Art-Hunger helps local artists do what they love

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By Sarah Yowell

“Art is not a thing; it is a way,” Elbert Hubbard, American writer, artist, philosopher. 

This quote is certainly true for Art-Hunger, a new organization hitting the Fort Worth area. Art-Hunger is the newest organization formed for both emerging and established artists who have the desire to show their artwork, sell, socialize, learn, share, network, practice their skills and gain more exposure. 

Founded by Nick C. Kirk and friends Mike Moffatt and John Worley, Art-Hunger came into existence last summer simply by sensing a need.

“I mainly started the organization because no one else really helps the art community as a whole,” Kirk said.  “There are competitions, but normally the same artists get those.  Most galleries have their own little groups of artists they represent or show.  There’s not a lot out there for emerging artists.  I wanted to give an outlet to those artists trying to get their foot in the door.  When I thought about it and wished something like this would have been around when I graduated college and was trying to start my art career, I knew it was something worth doing.”

Local artists taking part in Art-Hunger acknowledge how much it’s helping the local art community.

“I believe Art-Hunger is a huge opportunity for the art community, not only for established artists, but for emerging artists,” Nikole Lee, a local artist who shows her work with the organization, said.

Lee also mentioned the shows have been in great venues, the cost is minimal to the artist, and that 100% of sales go to the artist.

“Art-Hunger has benefited me first of all by providing shows that allow emerging artists like myself to show.  I have made great connections in the art community, not only with local venues but with other artists,” Lee said.

Sarah Ayala, another local artist, also spoke about her involvement with the organization.

“I’ve met people that share the same passionate core I’ve been searching for and I’ve connected with art buyers that have given me the courage to continue on this artistic journey.  I’ve learned how to market my art, something I had no concept of before Art-Hunger,” Ayala said.

Many more local artists who have worked with the organization speak highly of it, including Tom C. Carlton.

“It’s their enthusiasm and passion for art that motivates you and pushes you onward.  They are super motivated to make things happen,” Carlton said.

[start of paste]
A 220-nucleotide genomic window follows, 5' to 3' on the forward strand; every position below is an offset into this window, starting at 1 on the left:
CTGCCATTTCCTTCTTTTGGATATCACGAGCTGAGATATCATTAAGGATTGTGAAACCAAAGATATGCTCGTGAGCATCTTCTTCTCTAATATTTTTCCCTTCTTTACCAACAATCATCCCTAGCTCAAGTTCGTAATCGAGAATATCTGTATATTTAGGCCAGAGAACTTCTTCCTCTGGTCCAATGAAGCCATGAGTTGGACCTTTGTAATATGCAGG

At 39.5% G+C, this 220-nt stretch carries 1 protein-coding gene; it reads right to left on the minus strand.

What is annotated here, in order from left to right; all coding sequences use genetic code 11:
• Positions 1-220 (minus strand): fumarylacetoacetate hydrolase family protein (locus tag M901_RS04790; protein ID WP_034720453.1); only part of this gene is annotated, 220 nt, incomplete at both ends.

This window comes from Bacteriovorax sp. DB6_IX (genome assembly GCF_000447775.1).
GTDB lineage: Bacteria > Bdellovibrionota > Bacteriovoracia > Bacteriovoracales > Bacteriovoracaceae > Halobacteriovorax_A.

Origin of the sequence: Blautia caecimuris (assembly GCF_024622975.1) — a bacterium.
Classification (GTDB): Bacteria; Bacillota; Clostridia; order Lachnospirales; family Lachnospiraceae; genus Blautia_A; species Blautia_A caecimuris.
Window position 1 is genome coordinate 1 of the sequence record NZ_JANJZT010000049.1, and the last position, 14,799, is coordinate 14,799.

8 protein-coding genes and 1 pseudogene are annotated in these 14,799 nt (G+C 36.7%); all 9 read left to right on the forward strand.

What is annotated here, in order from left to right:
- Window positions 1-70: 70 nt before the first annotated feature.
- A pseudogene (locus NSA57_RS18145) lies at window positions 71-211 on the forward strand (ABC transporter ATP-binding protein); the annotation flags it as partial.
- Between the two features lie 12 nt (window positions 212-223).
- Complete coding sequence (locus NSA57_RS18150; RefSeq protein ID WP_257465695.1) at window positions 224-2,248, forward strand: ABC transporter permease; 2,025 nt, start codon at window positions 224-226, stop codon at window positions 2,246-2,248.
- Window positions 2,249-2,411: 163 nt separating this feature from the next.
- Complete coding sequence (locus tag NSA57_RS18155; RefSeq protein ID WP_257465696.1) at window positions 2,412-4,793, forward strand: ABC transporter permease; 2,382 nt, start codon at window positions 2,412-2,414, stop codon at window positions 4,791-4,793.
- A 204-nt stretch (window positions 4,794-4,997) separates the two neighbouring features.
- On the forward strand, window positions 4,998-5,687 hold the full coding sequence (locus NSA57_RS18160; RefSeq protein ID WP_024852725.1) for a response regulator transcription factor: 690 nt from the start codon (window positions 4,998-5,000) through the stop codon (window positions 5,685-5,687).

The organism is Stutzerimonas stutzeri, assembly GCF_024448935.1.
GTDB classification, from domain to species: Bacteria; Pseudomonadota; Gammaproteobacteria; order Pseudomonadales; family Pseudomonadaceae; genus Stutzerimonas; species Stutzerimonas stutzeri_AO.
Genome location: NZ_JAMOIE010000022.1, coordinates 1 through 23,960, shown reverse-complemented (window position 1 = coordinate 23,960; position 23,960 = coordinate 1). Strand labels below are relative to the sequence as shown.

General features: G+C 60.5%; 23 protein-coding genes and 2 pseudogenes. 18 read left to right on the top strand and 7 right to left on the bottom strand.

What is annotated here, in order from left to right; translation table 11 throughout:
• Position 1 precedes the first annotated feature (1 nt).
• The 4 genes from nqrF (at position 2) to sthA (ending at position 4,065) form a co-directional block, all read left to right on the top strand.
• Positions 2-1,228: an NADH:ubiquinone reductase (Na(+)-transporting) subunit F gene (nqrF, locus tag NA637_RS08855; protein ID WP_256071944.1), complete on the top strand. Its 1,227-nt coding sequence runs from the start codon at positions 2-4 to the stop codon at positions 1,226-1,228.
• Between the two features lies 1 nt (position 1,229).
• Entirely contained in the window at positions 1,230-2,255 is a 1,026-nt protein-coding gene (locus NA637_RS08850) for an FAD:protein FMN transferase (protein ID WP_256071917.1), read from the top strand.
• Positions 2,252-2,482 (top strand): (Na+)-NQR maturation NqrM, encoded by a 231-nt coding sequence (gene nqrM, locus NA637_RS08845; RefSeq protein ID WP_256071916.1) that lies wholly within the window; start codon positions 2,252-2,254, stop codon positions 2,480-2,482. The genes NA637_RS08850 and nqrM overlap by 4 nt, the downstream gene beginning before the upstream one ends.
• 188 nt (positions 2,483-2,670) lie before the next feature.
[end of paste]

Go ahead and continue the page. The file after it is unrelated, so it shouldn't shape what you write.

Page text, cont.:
Art-Hunger has proven to be beneficial not only to artists and art lovers,  but the community as well.

“We have a couple of annuals [fundraisers] that we started last year including the Tarrant Area Food Bank Fundraiser we host around Thanksgiving in November, The Toys For Tots Fundraiser in December and for the first time this year in July we are hosting our first fundraiser for the organization during our One Year Anniversary called Urban Legends,” Kirk said.

Kirk and team are planning to raise enough money to void any fees for emerging artists showing their work at an Art-Hunger event, as well as pay for travel expenses such as motels, gas and rental trucks or trailers for out-of-town shows.

The Art-Hunger team and those that work with them truly live for art.  This is evident from talking with them on the subject.

“I think art is highly important,” Kirk said.  “It’s a form of expression.  Not everyone is great with words or body language.  Fine art is a great way to get those feelings out, just like music and playing an instrument.  Art is also propaganda.  The city is full of big business propaganda with billboards, advertisements, signage and such, I wish there was more local art in shops and stores and murals for everyone to see that had nothing to do with trying to sell anything, but just something fun to look at.”

Art-Hunger contributes pieces to interested businesses around town to do just that – provide something nice to look at.  A few of the businesses already show-casing the organization’s artists are Esoterica Salon, Salon Purple, Coyote Boutique, The Usual and Live Oak.

When asked about art in society, local artist Carlton shared what it means to him.

“Art is my connection to God,” Carlton said.  “Society without art is a godless world to me.”

Another Art-Hunger contributor also spoke about the connection between art and society.

“Art is the basis of society, it’s a love affair with creation,” Sarah Ayala said.

A great opportunity to find out more about Art-Hunger will be at their One Year Anniversary bash on July 13 at Deep Ellum in Dallas.  They are hosting a one night event with more than 60 local artists showing and selling their artwork, live bands, DJ’s, a fashion show, live painting and more in 5 different venues all within the same block.

To keep up with upcoming shows, blogs about art in the Fort Worth area and more, Art-Hunger can be found at www.Art-Hunger.com or “LIKED” on Facebook at www.facebook.com/TexasArtHunger.

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